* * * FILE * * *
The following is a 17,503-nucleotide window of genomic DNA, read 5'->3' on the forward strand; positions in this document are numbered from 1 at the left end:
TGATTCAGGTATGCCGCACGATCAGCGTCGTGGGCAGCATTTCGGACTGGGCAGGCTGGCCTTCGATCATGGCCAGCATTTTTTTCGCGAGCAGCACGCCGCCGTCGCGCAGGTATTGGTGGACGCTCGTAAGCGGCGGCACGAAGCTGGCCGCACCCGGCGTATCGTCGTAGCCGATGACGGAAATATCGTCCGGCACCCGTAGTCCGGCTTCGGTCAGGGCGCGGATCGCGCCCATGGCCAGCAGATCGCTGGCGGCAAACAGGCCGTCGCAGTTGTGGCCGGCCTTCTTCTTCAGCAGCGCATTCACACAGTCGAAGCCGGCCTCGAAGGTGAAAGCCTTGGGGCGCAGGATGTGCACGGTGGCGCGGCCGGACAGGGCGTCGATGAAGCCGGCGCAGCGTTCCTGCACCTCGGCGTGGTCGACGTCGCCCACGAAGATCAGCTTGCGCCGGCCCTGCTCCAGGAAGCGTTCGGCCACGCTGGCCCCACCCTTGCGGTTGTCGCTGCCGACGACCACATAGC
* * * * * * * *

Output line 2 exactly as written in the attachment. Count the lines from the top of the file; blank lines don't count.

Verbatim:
TGATTCAGGTATGCCGCACGATCAGCGTCGTGGGCAGCATTTCGGACTGGGCAGGCTGGCCTTCGATCATGGCCAGCATTTTTTTCGCGAGCAGCACGCCGCCGTCGCGCAGGTATTGGTGGACGCTCGTAAGCGGCGGCACGAAGCTGGCCGCACCCGGCGTATCGTCGTAGCCGATGACGGAAATATCGTCCGGCACCCGTAGTCCGGCTTCGGTCAGGGCGCGGATCGCGCCCATGGCCAGCAGATCGCTGGCGGCAAACAGGCCGTCGCAGTTGTGGCCGGCCTTCTTCTTCAGCAGCGCATTCACACAGTCGAAGCCGGCCTCGAAGGTGAAAGCCTTGGGGCGCAGGATGTGCACGGTGGCGCGGCCGGACAGGGCGTCGATGAAGCCGGCGCAGCGTTCCTGCACCTCGGCGTGGTCGACGTCGCCCACGAAGATCAGCTTGCGCCGGCCCTGCTCCAGGAAGCGTTCGGCCACGCTGGCCCCACCCTTGCGGTTGTCGCTGCCGACGACCACATAGC